2.3.10. Register 7, Cache operations register

A write to this register can be used to perform the following operations:

The ARM946E-S uses a subset of the ARM architecture v4 functions (defined in the ARM Architecture Reference Manual). The available operations are summarized in Table 2.19.

Table 2.19. Cache operations

ARM instruction



MCR p15, 0, rd, c7, c5, 0

Flush ICache


MCR p15, 0, rd, c7, c5, 1

Flush ICache single entry


MCR p15, 0, rd, c7, c13, 1

Prefetch ICache line


MCR p15, 0, rd, c7, c6, 0

Flush DCache


MCR p15, 0, rd, c7, c6, 1

Flush DCache single entry


MCR p15, 0, rd, c7, c10, 1

Clean DCache entry


MCR p15, 0, rd, c7, c14, 1

Clean and flush DCache entry


MCR p15, 0, rd, c7, c10, 2

Clean DCache entry


MCR p15, 0, rd, c7, c14, 2

Clean and flush DCache entry


[1] The value transferred in Rd should be zero.

The data format for index/segment operations is shown in Figure 2.2.

Figure 2.2. Index and segment format

The size of the index varies depending on the implemented cache size. Table 2.20 shows how the index size changes for the cache sizes supported by the ARM946E-S.

Table 2.20. Index fields for supported cache sizes

Cache size




















For the ICache prefetch operation, the data format is shown in Figure 2.3.

Figure 2.3. ICache address format

Cache clean and flush operations

Cache clean and flush operations can occur during instruction and data linefetches. In such circumstances the linefetch completes before the clean or flush operation is executed.

Drain write buffer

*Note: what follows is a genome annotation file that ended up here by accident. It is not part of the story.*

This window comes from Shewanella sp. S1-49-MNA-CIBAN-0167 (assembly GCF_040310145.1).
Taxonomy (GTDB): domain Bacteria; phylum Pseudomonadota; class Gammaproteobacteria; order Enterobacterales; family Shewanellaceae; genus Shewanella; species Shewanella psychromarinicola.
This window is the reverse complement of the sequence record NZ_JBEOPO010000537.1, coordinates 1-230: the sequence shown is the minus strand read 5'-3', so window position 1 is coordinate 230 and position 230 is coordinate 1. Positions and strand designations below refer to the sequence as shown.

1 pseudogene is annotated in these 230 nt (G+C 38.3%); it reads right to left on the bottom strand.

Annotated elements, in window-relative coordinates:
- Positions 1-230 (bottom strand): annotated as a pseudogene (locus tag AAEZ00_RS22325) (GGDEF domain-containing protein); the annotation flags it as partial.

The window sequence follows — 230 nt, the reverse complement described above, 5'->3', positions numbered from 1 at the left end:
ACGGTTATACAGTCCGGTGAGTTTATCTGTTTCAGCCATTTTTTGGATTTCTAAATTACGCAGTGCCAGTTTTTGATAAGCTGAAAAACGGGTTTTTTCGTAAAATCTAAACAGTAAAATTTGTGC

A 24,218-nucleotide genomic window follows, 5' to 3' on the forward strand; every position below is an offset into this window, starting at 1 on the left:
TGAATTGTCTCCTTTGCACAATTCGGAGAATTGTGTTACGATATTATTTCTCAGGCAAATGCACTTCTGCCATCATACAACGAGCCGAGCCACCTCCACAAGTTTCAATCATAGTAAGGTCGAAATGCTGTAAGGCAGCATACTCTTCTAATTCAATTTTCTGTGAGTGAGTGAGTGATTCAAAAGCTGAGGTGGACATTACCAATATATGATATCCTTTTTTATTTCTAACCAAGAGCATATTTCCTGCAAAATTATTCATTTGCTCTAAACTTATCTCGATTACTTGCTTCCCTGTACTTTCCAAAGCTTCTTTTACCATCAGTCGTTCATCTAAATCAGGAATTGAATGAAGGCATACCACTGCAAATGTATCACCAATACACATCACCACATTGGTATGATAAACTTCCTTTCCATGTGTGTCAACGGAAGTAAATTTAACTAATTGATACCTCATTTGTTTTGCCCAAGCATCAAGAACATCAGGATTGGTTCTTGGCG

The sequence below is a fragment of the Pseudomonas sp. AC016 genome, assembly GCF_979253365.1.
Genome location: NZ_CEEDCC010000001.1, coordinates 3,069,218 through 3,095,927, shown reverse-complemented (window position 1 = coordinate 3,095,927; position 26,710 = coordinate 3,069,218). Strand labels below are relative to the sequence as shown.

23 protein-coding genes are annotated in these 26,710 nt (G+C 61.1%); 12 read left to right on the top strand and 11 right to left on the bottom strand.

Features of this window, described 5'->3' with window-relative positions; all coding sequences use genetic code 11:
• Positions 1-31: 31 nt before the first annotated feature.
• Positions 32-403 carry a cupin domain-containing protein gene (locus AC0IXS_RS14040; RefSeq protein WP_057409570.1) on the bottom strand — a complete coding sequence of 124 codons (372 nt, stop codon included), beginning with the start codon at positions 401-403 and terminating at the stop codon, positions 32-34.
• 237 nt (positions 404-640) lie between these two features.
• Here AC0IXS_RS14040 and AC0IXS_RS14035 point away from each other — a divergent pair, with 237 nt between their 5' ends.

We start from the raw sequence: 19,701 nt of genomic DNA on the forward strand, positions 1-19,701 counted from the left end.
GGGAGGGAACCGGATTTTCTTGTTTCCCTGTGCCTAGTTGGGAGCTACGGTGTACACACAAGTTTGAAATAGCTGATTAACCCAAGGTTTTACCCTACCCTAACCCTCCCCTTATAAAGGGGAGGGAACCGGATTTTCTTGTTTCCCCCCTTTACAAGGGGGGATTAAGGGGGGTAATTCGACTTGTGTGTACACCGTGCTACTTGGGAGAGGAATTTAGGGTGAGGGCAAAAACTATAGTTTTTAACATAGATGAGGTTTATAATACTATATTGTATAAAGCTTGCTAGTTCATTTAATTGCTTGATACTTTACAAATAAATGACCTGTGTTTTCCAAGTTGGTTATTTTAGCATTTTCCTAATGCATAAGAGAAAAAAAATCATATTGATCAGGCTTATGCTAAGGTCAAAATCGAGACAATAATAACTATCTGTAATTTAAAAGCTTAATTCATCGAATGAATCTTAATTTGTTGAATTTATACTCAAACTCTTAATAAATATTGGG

This operation stalls instruction execution until the write buffer is emptied. This is useful in real-time applications where the processor must be sure that a write to a peripheral has completed before program execution continues. An example is where a peripheral in a bufferable region is the source of an interrupt. When the interrupt has been serviced, the request must be removed before interrupts can be re-enabled. This is ensured if a drain write buffer operation separates the store to the peripheral and the enable interrupt functions.

The drain write buffer operation is invoked by a write to register 7 using the following ARM instruction:

MCR cp15, 0, rd, c7, c10, 4; drain write buffer 

This stalls the processor core until any outstanding accesses in the write buffer are completed, that is, until all data is written to external memory.

Wait for interrupt

This operation allows the ARM946E-S to enter a low-power standby mode. When you invoke the operation, the CLKEN signal to the processor core is negated and the cache and tightly-coupled memories are placed in a low-power state until either an interrupt or a debug request occurs. This function is invoked by a write to register 7. The following ARM instruction causes this to occur:

MCR p15, 0, rd, c7, c0, 4; wait for interrupt

This is the preferred encoding for new software. For compatibility with existing software, ARM946E-S also supports the following ARM instruction that has the same affect:

MCR p15, 0, rd, c15, c8, 2; wait for interrupt

This stalls the processor from the time that this instruction is executed until either nFIQ, nIRQ or EDBGRQ are asserted. Also, if the debugger sets the debug request bit in the EmbeddedICE-RT logic control register then this causes the wait for interrupt condition to terminate.

In the case of nFIQ and nIRQ, the processor core is woken up regardless of whether the interrupts are enabled or disabled (that is, independent of the I and F bits in the processor CPSR). The debug related waking only occurs if DBGEN is HIGH, that is, only when debug is enabled.

If interrupts are enabled, the ARM9E-S core is guaranteed to take the interrupt before executing the instruction after the wait for interrupt. If debug request is used to wake up the system, the processor enters debug state before executing any more instructions.

The write buffer continues to drain until empty while the wait for interrupt operation is executing.

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